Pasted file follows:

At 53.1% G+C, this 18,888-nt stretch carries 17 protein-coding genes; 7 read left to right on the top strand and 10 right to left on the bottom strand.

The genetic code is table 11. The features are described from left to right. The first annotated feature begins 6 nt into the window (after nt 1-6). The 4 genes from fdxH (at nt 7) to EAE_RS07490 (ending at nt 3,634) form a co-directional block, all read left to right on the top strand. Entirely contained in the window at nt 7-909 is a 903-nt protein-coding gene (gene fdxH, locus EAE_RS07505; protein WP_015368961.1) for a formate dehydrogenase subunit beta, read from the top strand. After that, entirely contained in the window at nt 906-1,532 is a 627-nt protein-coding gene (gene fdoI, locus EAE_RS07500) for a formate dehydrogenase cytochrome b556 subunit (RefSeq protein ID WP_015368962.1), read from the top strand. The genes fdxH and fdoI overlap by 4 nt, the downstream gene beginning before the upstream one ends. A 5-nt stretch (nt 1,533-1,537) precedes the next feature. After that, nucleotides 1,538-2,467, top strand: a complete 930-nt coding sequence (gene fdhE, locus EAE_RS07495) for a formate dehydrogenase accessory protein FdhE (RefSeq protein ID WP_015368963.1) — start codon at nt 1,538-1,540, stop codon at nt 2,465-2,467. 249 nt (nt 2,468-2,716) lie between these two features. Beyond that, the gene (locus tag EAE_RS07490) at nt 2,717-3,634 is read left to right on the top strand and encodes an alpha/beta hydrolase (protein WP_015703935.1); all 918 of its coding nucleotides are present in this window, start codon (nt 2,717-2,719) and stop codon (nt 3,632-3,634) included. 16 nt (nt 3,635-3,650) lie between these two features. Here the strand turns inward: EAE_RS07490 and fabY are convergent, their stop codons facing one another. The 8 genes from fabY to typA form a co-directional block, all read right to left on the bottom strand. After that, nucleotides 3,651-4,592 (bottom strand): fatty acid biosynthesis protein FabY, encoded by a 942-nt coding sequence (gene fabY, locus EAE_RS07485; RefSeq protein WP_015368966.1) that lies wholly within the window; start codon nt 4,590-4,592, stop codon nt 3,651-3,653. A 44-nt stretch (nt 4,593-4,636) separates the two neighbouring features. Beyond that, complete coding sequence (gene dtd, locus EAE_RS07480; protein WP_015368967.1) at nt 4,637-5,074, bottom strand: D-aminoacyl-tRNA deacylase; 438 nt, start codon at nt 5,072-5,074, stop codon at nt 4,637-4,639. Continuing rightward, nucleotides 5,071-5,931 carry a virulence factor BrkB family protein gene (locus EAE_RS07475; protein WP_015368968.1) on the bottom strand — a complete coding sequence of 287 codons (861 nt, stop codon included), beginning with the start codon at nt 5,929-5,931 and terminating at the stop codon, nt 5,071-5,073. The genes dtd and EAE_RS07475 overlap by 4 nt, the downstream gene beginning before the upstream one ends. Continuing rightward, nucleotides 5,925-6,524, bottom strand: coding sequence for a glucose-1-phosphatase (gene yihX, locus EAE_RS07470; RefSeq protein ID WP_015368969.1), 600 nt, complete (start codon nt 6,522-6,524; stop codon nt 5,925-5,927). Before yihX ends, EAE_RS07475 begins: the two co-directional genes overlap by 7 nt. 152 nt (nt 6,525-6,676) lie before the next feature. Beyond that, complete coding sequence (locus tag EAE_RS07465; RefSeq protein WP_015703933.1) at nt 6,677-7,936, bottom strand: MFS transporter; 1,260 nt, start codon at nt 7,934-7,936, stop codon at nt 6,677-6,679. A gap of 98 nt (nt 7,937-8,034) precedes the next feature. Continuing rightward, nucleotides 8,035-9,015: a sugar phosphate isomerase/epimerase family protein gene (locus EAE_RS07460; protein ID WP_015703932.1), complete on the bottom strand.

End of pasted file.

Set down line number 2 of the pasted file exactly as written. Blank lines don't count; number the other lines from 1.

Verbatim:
The genetic code is table 11. The features are described from left to right. The first annotated feature begins 6 nt into the window (after nt 1-6). The 4 genes from fdxH (at nt 7) to EAE_RS07490 (ending at nt 3,634) form a co-directional block, all read left to right on the top strand. Entirely contained in the window at nt 7-909 is a 903-nt protein-coding gene (gene fdxH, locus EAE_RS07505; protein WP_015368961.1) for a formate dehydrogenase subunit beta, read from the top strand. After that, entirely contained in the window at nt 906-1,532 is a 627-nt protein-coding gene (gene fdoI, locus EAE_RS07500) for a formate dehydrogenase cytochrome b556 subunit (RefSeq protein ID WP_015368962.1), read from the top strand. The genes fdxH and fdoI overlap by 4 nt, the downstream gene beginning before the upstream one ends. A 5-nt stretch (nt 1,533-1,537) precedes the next feature. After that, nucleotides 1,538-2,467, top strand: a complete 930-nt coding sequence (gene fdhE, locus EAE_RS07495) for a formate dehydrogenase accessory protein FdhE (RefSeq protein ID WP_015368963.1) — start codon at nt 1,538-1,540, stop codon at nt 2,465-2,467. 249 nt (nt 2,468-2,716) lie between these two features. Beyond that, the gene (locus tag EAE_RS07490) at nt 2,717-3,634 is read left to right on the top strand and encodes an alpha/beta hydrolase (protein WP_015703935.1); all 918 of its coding nucleotides are present in this window, start codon (nt 2,717-2,719) and stop codon (nt 3,632-3,634) included. 16 nt (nt 3,635-3,650) lie between these two features. Here the strand turns inward: EAE_RS07490 and fabY are convergent, their stop codons facing one another. The 8 genes from fabY to typA form a co-directional block, all read right to left on the bottom strand. After that, nucleotides 3,651-4,592 (bottom strand): fatty acid biosynthesis protein FabY, encoded by a 942-nt coding sequence (gene fabY, locus EAE_RS07485; RefSeq protein WP_015368966.1) that lies wholly within the window; start codon nt 4,590-4,592, stop codon nt 3,651-3,653. A 44-nt stretch (nt 4,593-4,636) separates the two neighbouring features. Beyond that, complete coding sequence (gene dtd, locus EAE_RS07480; protein WP_015368967.1) at nt 4,637-5,074, bottom strand: D-aminoacyl-tRNA deacylase; 438 nt, start codon at nt 5,072-5,074, stop codon at nt 4,637-4,639. Continuing rightward, nucleotides 5,071-5,931 carry a virulence factor BrkB family protein gene (locus EAE_RS07475; protein WP_015368968.1) on the bottom strand — a complete coding sequence of 287 codons (861 nt, stop codon included), beginning with the start codon at nt 5,929-5,931 and terminating at the stop codon, nt 5,071-5,073. The genes dtd and EAE_RS07475 overlap by 4 nt, the downstream gene beginning before the upstream one ends. Continuing rightward, nucleotides 5,925-6,524, bottom strand: coding sequence for a glucose-1-phosphatase (gene yihX, locus EAE_RS07470; RefSeq protein ID WP_015368969.1), 600 nt, complete (start codon nt 6,522-6,524; stop codon nt 5,925-5,927). Before yihX ends, EAE_RS07475 begins: the two co-directional genes overlap by 7 nt. 152 nt (nt 6,525-6,676) lie before the next feature. Beyond that, complete coding sequence (locus tag EAE_RS07465; RefSeq protein WP_015703933.1) at nt 6,677-7,936, bottom strand: MFS transporter; 1,260 nt, start codon at nt 7,934-7,936, stop codon at nt 6,677-6,679. A gap of 98 nt (nt 7,937-8,034) precedes the next feature. Continuing rightward, nucleotides 8,035-9,015: a sugar phosphate isomerase/epimerase family protein gene (locus EAE_RS07460; protein ID WP_015703932.1), complete on the bottom strand.